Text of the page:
What can rail expect from Europe’s Fit for 55 policy?

The European Commission’s long-awaited ‘Fit for 55’ package, intended to facilitate a European Union greenhouse gas emissions cut of 55% by 2030 compared to 1990, has as its core mission to turn the 2020s into a transformative decade for climate action. What exactly are we talking about and what is the impact on transport?

Achieving these emission reductions in the next decade is crucial to Europe becoming the world’s first climate-neutral continent by 2050 and making the European Green Deal a reality. According the EU, the new plan Fit for 55 presented on 14 July is a package of the legislative tools to deliver on the targets agreed in the European Climate Law and fundamentally transform our economy and society for a fair, green and prosperous future. The broad package containing hundreds of pages of legislative proposals, includes the creation of a new EU emissions trading system (ETS) for buildings and road transport, a profound restructuring of energy taxation in Europe, increased renewable energy and energy efficiency targets, the introduction of a carbon border adjustment mechanism and revised CO2 emissions standards for new cars.

The railways can of course be pleased that they are already on the right track, since it is the transport sector in particular that is most affected by the forthcoming measures. But let’s be careful about the reality of the situation.

Rail transport is already Green Deal compliant from the 2030 perspective. It is, responsible for just 0,4% of transport-caused CO2 emissions, despite having a share of 8% of passenger transport and 19% of freight transport across Europe. Despite its low carbon solution, there is no specific mention of rail in the proposals released on July 14. The European Rail Freight Association (ERFA) president, Dirk Stahl, is worried: “It is no surprise that rail does not feature predominately in the package, given rail’s existing green credentials, but we must not lose sight that rail remains a key part of the solution”.

This might seem even more surprising if you remember that 2021 is the European Year of Rail. But this celebration does not mean that other modes of transport are put on the back burner. There is no doubt that dozens of highly organised lobbying groups continue to work hard to secure the interests of the automotive and aviation sectors. These sectors develop unstoppable arguments to perpetuate their business, even if there is a conscience about the use of fossil fuels.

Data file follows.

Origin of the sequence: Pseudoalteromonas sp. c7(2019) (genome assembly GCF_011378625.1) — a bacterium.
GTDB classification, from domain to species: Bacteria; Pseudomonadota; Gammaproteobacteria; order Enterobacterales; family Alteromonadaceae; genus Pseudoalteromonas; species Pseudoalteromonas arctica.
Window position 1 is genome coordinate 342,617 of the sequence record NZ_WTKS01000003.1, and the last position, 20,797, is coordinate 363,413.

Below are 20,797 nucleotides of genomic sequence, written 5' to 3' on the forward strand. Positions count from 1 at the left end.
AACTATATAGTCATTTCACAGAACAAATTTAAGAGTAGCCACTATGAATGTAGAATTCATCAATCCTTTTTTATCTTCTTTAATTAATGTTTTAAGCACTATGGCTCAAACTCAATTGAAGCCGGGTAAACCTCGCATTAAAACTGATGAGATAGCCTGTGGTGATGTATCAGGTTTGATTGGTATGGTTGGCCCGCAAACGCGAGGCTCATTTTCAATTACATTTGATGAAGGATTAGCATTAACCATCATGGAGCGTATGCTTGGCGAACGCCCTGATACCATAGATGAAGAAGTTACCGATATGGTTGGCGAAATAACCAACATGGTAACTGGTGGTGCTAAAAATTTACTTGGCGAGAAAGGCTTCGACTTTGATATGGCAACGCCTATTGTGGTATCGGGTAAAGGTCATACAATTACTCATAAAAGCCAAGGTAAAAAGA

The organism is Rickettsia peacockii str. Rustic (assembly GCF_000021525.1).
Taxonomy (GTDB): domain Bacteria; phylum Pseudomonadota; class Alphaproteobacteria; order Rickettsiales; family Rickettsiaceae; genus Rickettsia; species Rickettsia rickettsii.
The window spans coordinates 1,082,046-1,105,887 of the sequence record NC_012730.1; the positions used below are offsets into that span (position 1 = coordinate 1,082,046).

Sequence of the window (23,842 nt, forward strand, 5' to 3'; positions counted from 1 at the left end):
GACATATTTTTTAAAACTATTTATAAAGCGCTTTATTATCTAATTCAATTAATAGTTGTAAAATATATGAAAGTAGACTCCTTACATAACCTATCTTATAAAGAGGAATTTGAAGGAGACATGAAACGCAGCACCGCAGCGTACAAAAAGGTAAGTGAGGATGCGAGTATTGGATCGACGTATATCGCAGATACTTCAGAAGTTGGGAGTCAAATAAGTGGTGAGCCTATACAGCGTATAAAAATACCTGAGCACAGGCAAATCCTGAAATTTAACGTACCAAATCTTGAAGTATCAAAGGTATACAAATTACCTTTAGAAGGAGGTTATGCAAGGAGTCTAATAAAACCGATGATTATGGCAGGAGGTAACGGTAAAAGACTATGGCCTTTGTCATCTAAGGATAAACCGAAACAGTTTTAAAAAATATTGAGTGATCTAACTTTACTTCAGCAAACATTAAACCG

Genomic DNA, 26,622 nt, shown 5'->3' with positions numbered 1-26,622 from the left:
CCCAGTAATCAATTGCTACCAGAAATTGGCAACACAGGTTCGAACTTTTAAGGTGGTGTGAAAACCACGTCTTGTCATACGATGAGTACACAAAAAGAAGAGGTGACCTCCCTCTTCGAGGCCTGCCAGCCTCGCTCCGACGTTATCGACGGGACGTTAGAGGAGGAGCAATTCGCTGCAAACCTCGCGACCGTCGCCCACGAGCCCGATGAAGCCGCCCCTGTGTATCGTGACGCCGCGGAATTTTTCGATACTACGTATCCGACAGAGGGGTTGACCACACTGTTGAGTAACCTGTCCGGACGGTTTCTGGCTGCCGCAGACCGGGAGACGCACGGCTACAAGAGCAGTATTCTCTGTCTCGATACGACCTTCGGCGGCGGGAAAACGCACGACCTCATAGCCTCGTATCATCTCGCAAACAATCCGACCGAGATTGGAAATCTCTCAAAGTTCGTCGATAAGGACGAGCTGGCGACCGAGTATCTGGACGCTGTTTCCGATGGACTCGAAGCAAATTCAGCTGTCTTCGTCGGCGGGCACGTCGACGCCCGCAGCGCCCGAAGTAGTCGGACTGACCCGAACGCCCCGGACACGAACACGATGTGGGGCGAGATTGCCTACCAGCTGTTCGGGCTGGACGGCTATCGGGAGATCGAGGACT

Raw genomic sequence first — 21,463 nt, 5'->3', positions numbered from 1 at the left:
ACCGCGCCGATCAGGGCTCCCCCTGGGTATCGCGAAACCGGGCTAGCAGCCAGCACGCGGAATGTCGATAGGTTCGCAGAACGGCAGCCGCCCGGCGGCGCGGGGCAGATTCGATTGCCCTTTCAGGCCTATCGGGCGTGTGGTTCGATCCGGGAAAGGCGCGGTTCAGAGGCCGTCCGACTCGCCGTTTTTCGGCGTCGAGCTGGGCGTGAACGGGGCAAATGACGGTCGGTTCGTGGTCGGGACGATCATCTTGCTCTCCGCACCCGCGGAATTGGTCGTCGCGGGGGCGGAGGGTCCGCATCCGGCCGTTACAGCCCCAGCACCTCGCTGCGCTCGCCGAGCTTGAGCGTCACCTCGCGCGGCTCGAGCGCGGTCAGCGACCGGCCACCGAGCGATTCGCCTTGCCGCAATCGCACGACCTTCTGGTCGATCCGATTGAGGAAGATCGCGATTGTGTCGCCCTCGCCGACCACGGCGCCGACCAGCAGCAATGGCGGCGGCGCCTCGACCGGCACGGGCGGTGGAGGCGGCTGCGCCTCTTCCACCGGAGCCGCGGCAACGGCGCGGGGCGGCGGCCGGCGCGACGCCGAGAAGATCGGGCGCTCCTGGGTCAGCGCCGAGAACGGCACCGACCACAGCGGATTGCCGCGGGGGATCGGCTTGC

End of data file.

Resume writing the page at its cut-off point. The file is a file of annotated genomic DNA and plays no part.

(photo Katerinavulcova via pixabay)

CER Executive Director Alberto Mazzola remains optimistic: ‘Railways are already on the path to reduce their emission by 55% by 2030 and to become a zero emitter before 2050. Modal shift will further accelerate the reduction of European emissions. The polluter pays principles will work only with a robust carbon price ap-plied to all transport modes. And revenues from carbon pricing must be allocated to further develop low-carbon transport systems and protect EU citizens from energy poverty’.

The idea of better taxing polluting transport to achieve a modal shift to rail raises many questions. On the one hand, there is indeed a need to better regulate the road sector, as we have clearly reached a limit in « laissez-faire ». The road has led to a fatal scattering of logistics facilities and a price war that is detrimental to the road transport profession. The overdose of lorries also harms the health of citizens. Yet it is these same citizens who are demanding to be able to consume at lower prices. However, the logistics sector is very clear: any increase in road taxes will be reflected de facto on the shop shelves, to the extent of doubling the price of a simple yoghurt. The precarious will be the first victims.

On the other hand, the modal shift to rail should not be analysed as a blessing for the rail sector to remain unchanged in its working methods and production costs. Here too, the logistics industry will use its main argument of higher prices in the shops if it is forced to take the train. Making rail cheaper must remain a priority for the sector, regardless of road taxation.  Let’s not forget that the road is indispensable for the last few kilometres. There is no train in the world that leads directly to a supermarket, let alone to the shops on a pedestrianised street…

The Fit for 55 plan is an opportunity for radical changes in the way we consume and travel. But it is also an opportunity for the railways to look inward and review their working methods, without falling into the dumping seen in the road sector. It is about finding the right balance, for example by taxing long road distances rather than short ones. But also by listening more to rail customers, who should no longer be considered as users who have to make do with what the state deigns to offer them. Ecology must be qualitative, not just coercive…

(photo Olivier Magritzer_via pixabay)

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